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Devis-Jauregui L, Eritja N, Davis ML, Matias-Guiu X, Llobet-Navàs D
Autophagy 2021 May;17(5):1077-1095. Epub 2020 May 13 doi: 10.1080/15548627.2020.1752548. PMID: 32401642Free PMC Article
Beynon RA, Richmond RC, Santos Ferreira DL, Ness AR, May M, Smith GD, Vincent EE, Adams C, Ala-Korpela M, Würtz P, Soidinsalo S, Metcalfe C, Donovan JL, Lane AJ, Martin RM; ProtecT Study Group; PRACTICAL consortium
Int J Cancer 2019 Apr 15;144(8):1918-1928. Epub 2018 Dec 7 doi: 10.1002/ijc.31929. PMID: 30325021Free PMC Article
Sookoian S, Pirola CJ
World J Gastroenterol 2015 Jan 21;21(3):711-25. doi: 10.3748/wjg.v21.i3.711. PMID: 25624707Free PMC Article
Wall BT, Stephens FB, Constantin-Teodosiu D, Marimuthu K, Macdonald IA, Greenhaff PL
J Physiol 2011 Feb 15;589(Pt 4):963-73. Epub 2011 Jan 4 doi: 10.1113/jphysiol.2010.201343. PMID: 21224234Free PMC Article

Diagnosis

Caramelo I, Coelho M, Rosado M, Cardoso CMP, Dinis A, Duarte CB, Grãos M, Manadas B
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Front Cell Infect Microbiol 2022;12:999627. Epub 2022 Dec 22 doi: 10.3389/fcimb.2022.999627. PMID: 36619742Free PMC Article
Hsu CC, Senussi NH, Fertrin KY, Kowdley KV
Hepatol Commun 2022 Aug;6(8):1842-1854. Epub 2022 Jun 14 doi: 10.1002/hep4.2012. PMID: 35699322Free PMC Article
Duft RG, Castro A, Bonfante ILP, Lopes WA, da Silva LR, Chacon-Mikahil MPT, Leite N, Cavaglieri CR
Nutr Metab Cardiovasc Dis 2022 Jan;32(1):269-278. Epub 2021 Oct 9 doi: 10.1016/j.numecd.2021.09.024. PMID: 34906412
Sookoian S, Pirola CJ
World J Gastroenterol 2015 Jan 21;21(3):711-25. doi: 10.3748/wjg.v21.i3.711. PMID: 25624707Free PMC Article

Therapy

Xu Y, Shao M, Fang X, Tang W, Zhou C, Hu X, Zhang X, Su KP
Brain Behav Immun 2022 Jan;99:119-129. Epub 2021 Sep 24 doi: 10.1016/j.bbi.2021.09.014. PMID: 34563620
Chang WC, So J, Lamon-Fava S
Sci Rep 2021 Aug 11;11(1):16324. doi: 10.1038/s41598-021-95590-7. PMID: 34381108Free PMC Article
Beynon RA, Richmond RC, Santos Ferreira DL, Ness AR, May M, Smith GD, Vincent EE, Adams C, Ala-Korpela M, Würtz P, Soidinsalo S, Metcalfe C, Donovan JL, Lane AJ, Martin RM; ProtecT Study Group; PRACTICAL consortium
Int J Cancer 2019 Apr 15;144(8):1918-1928. Epub 2018 Dec 7 doi: 10.1002/ijc.31929. PMID: 30325021Free PMC Article
Wall BT, Stephens FB, Constantin-Teodosiu D, Marimuthu K, Macdonald IA, Greenhaff PL
J Physiol 2011 Feb 15;589(Pt 4):963-73. Epub 2011 Jan 4 doi: 10.1113/jphysiol.2010.201343. PMID: 21224234Free PMC Article
Johansson S, Vedin A, Wilhelmsson C
Epidemiol Rev 1983;5:67-95. doi: 10.1093/oxfordjournals.epirev.a036265. PMID: 6357823

Prognosis

Salminen A, Määttä AM, Mäntylä P, Leskelä J, Pietiäinen M, Buhlin K, Suominen AL, Paju S, Sattler W, Sinisalo J, Pussinen PJ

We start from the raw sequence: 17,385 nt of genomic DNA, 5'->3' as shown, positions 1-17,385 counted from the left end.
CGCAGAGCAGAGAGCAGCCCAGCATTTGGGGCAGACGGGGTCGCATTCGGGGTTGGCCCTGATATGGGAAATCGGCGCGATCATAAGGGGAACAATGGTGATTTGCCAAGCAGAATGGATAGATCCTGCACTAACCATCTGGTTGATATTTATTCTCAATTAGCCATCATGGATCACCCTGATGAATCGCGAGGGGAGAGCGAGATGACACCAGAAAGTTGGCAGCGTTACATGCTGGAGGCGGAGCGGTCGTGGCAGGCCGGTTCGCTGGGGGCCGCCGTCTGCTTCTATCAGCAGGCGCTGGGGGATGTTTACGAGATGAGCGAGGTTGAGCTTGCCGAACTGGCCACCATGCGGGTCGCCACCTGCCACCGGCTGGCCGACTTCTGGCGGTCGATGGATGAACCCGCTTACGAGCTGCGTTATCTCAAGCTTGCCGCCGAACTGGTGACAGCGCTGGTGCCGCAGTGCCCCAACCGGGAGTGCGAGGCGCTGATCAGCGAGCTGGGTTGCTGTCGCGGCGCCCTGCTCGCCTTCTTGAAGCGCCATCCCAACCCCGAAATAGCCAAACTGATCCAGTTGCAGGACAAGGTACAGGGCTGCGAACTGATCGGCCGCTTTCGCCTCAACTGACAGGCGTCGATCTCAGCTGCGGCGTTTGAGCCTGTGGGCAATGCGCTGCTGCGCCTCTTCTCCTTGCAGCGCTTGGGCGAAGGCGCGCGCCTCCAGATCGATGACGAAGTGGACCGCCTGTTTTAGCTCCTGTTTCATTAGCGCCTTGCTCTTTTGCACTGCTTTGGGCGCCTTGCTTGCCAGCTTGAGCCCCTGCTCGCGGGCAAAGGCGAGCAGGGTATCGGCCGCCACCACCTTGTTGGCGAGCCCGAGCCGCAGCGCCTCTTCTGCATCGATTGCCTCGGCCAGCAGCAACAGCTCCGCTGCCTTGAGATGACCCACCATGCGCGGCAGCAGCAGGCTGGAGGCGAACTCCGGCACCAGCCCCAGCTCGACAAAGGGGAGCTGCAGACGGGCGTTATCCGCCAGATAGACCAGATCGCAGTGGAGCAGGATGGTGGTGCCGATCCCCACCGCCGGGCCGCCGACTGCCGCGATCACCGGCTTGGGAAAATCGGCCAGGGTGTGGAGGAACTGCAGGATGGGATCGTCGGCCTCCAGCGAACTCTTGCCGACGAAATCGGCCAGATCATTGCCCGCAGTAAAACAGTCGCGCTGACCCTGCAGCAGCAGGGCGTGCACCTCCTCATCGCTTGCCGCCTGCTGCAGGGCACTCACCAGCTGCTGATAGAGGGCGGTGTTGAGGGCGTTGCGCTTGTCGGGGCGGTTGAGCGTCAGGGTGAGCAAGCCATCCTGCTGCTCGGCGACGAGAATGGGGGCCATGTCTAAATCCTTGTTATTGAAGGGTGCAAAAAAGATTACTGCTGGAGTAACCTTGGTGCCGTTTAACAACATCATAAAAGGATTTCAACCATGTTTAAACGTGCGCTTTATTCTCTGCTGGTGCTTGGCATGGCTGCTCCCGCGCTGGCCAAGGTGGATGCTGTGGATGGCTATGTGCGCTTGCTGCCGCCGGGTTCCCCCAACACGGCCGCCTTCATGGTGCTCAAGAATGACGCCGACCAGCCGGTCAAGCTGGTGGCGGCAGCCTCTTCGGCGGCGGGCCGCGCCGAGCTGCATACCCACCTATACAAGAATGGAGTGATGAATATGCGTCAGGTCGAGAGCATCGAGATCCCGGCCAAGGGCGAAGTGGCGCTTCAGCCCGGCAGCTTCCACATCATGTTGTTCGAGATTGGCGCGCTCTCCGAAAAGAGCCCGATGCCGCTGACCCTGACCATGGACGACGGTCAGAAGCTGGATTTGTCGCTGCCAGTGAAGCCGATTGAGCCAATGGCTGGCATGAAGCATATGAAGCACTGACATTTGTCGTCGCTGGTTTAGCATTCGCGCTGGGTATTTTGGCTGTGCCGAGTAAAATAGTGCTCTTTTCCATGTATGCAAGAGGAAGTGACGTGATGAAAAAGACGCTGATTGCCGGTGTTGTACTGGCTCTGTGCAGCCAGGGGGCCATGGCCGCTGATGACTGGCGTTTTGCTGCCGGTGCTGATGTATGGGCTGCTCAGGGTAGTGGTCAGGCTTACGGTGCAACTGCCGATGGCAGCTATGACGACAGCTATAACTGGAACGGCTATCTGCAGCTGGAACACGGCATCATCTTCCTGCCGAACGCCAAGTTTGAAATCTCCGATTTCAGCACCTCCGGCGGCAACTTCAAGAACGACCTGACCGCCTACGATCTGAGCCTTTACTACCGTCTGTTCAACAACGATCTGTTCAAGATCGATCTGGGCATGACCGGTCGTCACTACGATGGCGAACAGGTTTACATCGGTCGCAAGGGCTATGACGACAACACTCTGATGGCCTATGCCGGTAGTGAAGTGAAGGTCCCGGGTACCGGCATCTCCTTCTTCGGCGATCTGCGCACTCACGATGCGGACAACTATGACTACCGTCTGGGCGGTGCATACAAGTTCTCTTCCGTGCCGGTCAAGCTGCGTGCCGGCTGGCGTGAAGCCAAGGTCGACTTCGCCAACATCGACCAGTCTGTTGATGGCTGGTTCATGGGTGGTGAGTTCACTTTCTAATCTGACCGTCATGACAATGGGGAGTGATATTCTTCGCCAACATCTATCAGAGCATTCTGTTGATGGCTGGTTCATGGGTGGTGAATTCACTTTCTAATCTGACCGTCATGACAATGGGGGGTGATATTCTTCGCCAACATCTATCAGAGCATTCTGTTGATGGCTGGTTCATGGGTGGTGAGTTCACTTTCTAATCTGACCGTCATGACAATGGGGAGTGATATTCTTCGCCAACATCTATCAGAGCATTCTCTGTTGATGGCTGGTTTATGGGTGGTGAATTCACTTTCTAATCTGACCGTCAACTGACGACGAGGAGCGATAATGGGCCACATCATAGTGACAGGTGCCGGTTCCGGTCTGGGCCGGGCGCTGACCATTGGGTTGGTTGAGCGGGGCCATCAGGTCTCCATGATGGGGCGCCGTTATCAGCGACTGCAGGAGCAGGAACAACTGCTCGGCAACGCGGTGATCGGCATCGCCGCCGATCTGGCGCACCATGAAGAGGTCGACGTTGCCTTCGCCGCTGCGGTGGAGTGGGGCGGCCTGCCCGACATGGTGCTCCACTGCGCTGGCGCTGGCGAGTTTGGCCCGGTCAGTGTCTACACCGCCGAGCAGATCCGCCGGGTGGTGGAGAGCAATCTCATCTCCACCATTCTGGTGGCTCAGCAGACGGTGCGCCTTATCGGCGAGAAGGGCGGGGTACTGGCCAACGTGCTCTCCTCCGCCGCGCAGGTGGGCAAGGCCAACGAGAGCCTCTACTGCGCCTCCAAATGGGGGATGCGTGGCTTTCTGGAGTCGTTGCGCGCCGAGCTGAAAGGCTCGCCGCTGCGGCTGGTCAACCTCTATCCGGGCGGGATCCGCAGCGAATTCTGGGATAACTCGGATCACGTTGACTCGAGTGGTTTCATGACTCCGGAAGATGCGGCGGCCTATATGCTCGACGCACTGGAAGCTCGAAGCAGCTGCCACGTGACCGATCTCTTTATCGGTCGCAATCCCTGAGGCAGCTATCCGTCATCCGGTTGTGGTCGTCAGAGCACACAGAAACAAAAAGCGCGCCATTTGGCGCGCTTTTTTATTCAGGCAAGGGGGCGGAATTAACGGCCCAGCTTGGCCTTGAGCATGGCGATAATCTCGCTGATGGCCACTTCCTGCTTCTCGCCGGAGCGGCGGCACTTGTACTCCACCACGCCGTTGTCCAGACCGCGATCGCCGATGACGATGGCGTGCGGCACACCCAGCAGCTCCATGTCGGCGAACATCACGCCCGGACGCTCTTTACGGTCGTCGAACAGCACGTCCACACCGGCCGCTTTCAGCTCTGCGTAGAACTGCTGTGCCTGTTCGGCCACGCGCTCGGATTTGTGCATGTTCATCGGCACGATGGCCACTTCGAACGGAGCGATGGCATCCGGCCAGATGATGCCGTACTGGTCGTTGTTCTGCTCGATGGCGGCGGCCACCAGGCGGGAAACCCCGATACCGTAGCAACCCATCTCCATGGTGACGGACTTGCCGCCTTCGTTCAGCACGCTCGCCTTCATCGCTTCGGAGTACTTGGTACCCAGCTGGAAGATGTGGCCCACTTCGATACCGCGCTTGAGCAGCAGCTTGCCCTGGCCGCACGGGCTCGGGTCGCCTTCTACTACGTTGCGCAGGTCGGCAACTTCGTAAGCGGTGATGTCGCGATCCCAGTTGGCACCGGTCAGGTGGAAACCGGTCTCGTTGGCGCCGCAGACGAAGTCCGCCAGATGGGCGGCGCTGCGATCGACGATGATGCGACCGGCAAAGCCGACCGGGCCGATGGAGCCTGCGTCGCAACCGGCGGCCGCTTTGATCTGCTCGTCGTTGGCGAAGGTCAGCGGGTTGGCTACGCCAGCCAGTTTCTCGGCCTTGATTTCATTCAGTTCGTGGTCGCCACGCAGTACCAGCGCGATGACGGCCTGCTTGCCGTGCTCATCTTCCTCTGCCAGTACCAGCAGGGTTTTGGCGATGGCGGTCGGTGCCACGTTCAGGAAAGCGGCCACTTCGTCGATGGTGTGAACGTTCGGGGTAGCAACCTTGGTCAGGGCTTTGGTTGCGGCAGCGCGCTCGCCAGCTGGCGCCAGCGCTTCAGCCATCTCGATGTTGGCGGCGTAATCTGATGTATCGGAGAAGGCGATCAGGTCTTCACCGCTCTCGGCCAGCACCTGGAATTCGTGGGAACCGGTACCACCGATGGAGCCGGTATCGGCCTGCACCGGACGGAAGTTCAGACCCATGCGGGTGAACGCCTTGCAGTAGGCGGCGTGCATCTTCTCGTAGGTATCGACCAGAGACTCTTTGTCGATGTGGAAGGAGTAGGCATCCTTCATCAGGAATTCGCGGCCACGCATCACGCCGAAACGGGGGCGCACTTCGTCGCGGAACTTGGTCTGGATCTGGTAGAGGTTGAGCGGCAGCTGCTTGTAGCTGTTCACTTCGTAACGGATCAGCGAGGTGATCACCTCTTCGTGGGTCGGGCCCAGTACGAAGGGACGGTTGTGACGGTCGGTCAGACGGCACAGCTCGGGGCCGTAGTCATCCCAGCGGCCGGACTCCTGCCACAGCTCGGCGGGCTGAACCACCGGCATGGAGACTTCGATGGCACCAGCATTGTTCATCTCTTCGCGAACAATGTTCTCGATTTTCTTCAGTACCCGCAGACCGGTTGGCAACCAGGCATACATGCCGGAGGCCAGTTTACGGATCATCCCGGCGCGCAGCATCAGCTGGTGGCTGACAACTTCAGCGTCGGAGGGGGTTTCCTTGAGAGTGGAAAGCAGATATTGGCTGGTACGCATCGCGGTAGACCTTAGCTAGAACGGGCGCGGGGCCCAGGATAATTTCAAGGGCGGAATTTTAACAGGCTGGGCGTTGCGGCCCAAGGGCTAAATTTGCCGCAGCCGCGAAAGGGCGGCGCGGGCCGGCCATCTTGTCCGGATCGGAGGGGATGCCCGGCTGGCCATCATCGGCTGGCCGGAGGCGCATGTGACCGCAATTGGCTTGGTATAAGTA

J Dent Res 2024 Jan;103(1):13-21. Epub 2023 Nov 15 doi: 10.1177/00220345231203562. PMID: 37968796Free PMC Article
Caramelo I, Coelho M, Rosado M, Cardoso CMP, Dinis A, Duarte CB, Grãos M, Manadas B
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Ceperuelo-Mallafré V, Reverté L, Peraire J, Madeira A, Maymó-Masip E, López-Dupla M, Gutierrez-Valencia A, Ruiz-Mateos E, Buzón MJ, Jorba R, Vendrell J, Auguet T, Olona M, Vidal F, Rull A, Fernández-Veledo S
Front Immunol 2022;13:912579. Epub 2022 Sep 14 doi: 10.3389/fimmu.2022.912579. PMID: 36189213Free PMC Article
Sookoian S, Pirola CJ
World J Gastroenterol 2015 Jan 21;21(3):711-25. doi: 10.3748/wjg.v21.i3.711. PMID: 25624707Free PMC Article
Nakao K, Miyaaki H, Ichikawa T
J Gastroenterol 2014 Apr;49(4):589-93. Epub 2014 Feb 17 doi: 10.1007/s00535-014-0932-4. PMID: 24531873

Clinical prediction guides

Chen L, Wang S, Zhang Y, Li Y, Zhang X, Ma J, Zou X, Yao T, Li S, Chen J, Zhou H, Wu L, Zhou Y, Zhang L
Front Cell Infect Microbiol 2022;12:999627. Epub 2022 Dec 22 doi: 10.3389/fcimb.2022.999627. PMID: 36619742Free PMC Article
Morze J, Wittenbecher C, Schwingshackl L, Danielewicz A, Rynkiewicz A, Hu FB, Guasch-Ferré M
Diabetes Care 2022 Apr 1;45(4):1013-1024. doi: 10.2337/dc21-1705. PMID: 35349649Free PMC Article
Xu Y, Shao M, Fang X, Tang W, Zhou C, Hu X, Zhang X, Su KP
Brain Behav Immun 2022 Jan;99:119-129. Epub 2021 Sep 24 doi: 10.1016/j.bbi.2021.09.014. PMID: 34563620
Beynon RA, Richmond RC, Santos Ferreira DL, Ness AR, May M, Smith GD, Vincent EE, Adams C, Ala-Korpela M, Würtz P, Soidinsalo S, Metcalfe C, Donovan JL, Lane AJ, Martin RM; ProtecT Study Group; PRACTICAL consortium
Int J Cancer 2019 Apr 15;144(8):1918-1928. Epub 2018 Dec 7 doi: 10.1002/ijc.31929. PMID: 30325021Free PMC Article
Sookoian S, Pirola CJ
World J Gastroenterol 2015 Jan 21;21(3):711-25. doi: 10.3748/wjg.v21.i3.711. PMID: 25624707Free PMC Article

Recent systematic reviews

Caramelo I, Coelho M, Rosado M, Cardoso CMP, Dinis A, Duarte CB, Grãos M, Manadas B
World J Pediatr 2023 Jun;19(6):505-548. Epub 2023 Apr 21 doi: 10.1007/s12519-023-00698-7. PMID: 37084165Free PMC Article
Morze J, Wittenbecher C, Schwingshackl L, Danielewicz A, Rynkiewicz A, Hu FB, Guasch-Ferré M
Diabetes Care 2022 Apr 1;45(4):1013-1024. doi: 10.2337/dc21-1705. PMID: 35349649Free PMC Article
Wang Y, Du Z, Chen Y, Liu Y, Yang Z
Medicine (Baltimore) 2021 Feb 26;100(8):e24883. doi: 10.1097/MD.0000000000024883. PMID: 33663117Free PMC Article
Mbuagbaw L, Mursleen S, Irlam JH, Spaulding AB, Rutherford GW, Siegfried N
Cochrane Database Syst Rev 2016 Dec 10;12(12):CD004246. doi: 10.1002/14651858.CD004246.pub4. PMID: 27943261Free PMC Article